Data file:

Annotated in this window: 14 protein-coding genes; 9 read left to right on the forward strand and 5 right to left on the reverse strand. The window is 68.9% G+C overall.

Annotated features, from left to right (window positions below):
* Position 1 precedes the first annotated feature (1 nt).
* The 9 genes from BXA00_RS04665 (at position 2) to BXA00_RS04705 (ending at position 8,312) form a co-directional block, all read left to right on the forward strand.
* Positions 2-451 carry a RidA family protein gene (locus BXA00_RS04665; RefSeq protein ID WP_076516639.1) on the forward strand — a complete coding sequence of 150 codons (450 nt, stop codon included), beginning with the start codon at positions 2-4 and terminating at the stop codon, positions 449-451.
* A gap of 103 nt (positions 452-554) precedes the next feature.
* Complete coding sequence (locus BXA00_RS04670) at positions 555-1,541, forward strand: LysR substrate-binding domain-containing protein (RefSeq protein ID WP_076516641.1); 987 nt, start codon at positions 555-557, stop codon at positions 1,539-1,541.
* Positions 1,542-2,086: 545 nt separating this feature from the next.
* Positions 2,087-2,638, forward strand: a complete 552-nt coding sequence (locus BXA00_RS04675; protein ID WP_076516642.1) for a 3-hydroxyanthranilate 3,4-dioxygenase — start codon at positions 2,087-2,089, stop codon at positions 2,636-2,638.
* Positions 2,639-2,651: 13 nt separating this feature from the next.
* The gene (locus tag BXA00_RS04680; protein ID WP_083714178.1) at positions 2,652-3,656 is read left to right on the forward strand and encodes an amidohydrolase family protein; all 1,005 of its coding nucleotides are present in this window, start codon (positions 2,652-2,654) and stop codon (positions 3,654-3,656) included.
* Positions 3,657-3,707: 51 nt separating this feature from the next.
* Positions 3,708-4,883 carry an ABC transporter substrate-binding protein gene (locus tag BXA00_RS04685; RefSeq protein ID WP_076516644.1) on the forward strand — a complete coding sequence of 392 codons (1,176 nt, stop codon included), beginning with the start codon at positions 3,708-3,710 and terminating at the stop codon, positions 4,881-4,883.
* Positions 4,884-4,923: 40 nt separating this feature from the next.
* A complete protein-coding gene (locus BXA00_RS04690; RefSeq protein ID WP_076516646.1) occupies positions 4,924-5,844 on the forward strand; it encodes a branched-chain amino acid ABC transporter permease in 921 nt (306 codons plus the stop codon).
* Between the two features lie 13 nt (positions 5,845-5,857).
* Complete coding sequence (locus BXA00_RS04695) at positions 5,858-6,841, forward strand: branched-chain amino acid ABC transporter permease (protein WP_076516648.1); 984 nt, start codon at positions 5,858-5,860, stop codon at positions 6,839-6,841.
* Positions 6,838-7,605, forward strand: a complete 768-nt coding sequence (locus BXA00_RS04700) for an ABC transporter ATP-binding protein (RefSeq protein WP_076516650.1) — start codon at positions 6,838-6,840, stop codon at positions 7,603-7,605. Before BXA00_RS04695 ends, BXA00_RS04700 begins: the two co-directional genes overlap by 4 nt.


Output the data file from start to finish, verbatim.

Annotated in this window: 14 protein-coding genes; 9 read left to right on the forward strand and 5 right to left on the reverse strand. The window is 68.9% G+C overall.

Annotated features, from left to right (window positions below):
* Position 1 precedes the first annotated feature (1 nt).
* The 9 genes from BXA00_RS04665 (at position 2) to BXA00_RS04705 (ending at position 8,312) form a co-directional block, all read left to right on the forward strand.
* Positions 2-451 carry a RidA family protein gene (locus BXA00_RS04665; RefSeq protein ID WP_076516639.1) on the forward strand — a complete coding sequence of 150 codons (450 nt, stop codon included), beginning with the start codon at positions 2-4 and terminating at the stop codon, positions 449-451.
* A gap of 103 nt (positions 452-554) precedes the next feature.
* Complete coding sequence (locus BXA00_RS04670) at positions 555-1,541, forward strand: LysR substrate-binding domain-containing protein (RefSeq protein ID WP_076516641.1); 987 nt, start codon at positions 555-557, stop codon at positions 1,539-1,541.
* Positions 1,542-2,086: 545 nt separating this feature from the next.
* Positions 2,087-2,638, forward strand: a complete 552-nt coding sequence (locus BXA00_RS04675; protein ID WP_076516642.1) for a 3-hydroxyanthranilate 3,4-dioxygenase — start codon at positions 2,087-2,089, stop codon at positions 2,636-2,638.
* Positions 2,639-2,651: 13 nt separating this feature from the next.
* The gene (locus tag BXA00_RS04680; protein ID WP_083714178.1) at positions 2,652-3,656 is read left to right on the forward strand and encodes an amidohydrolase family protein; all 1,005 of its coding nucleotides are present in this window, start codon (positions 2,652-2,654) and stop codon (positions 3,654-3,656) included.
* Positions 3,657-3,707: 51 nt separating this feature from the next.
* Positions 3,708-4,883 carry an ABC transporter substrate-binding protein gene (locus tag BXA00_RS04685; RefSeq protein ID WP_076516644.1) on the forward strand — a complete coding sequence of 392 codons (1,176 nt, stop codon included), beginning with the start codon at positions 3,708-3,710 and terminating at the stop codon, positions 4,881-4,883.
* Positions 4,884-4,923: 40 nt separating this feature from the next.
* A complete protein-coding gene (locus BXA00_RS04690; RefSeq protein ID WP_076516646.1) occupies positions 4,924-5,844 on the forward strand; it encodes a branched-chain amino acid ABC transporter permease in 921 nt (306 codons plus the stop codon).
* Between the two features lie 13 nt (positions 5,845-5,857).
* Complete coding sequence (locus BXA00_RS04695) at positions 5,858-6,841, forward strand: branched-chain amino acid ABC transporter permease (protein WP_076516648.1); 984 nt, start codon at positions 5,858-5,860, stop codon at positions 6,839-6,841.
* Positions 6,838-7,605, forward strand: a complete 768-nt coding sequence (locus BXA00_RS04700) for an ABC transporter ATP-binding protein (RefSeq protein WP_076516650.1) — start codon at positions 6,838-6,840, stop codon at positions 7,603-7,605. Before BXA00_RS04695 ends, BXA00_RS04700 begins: the two co-directional genes overlap by 4 nt.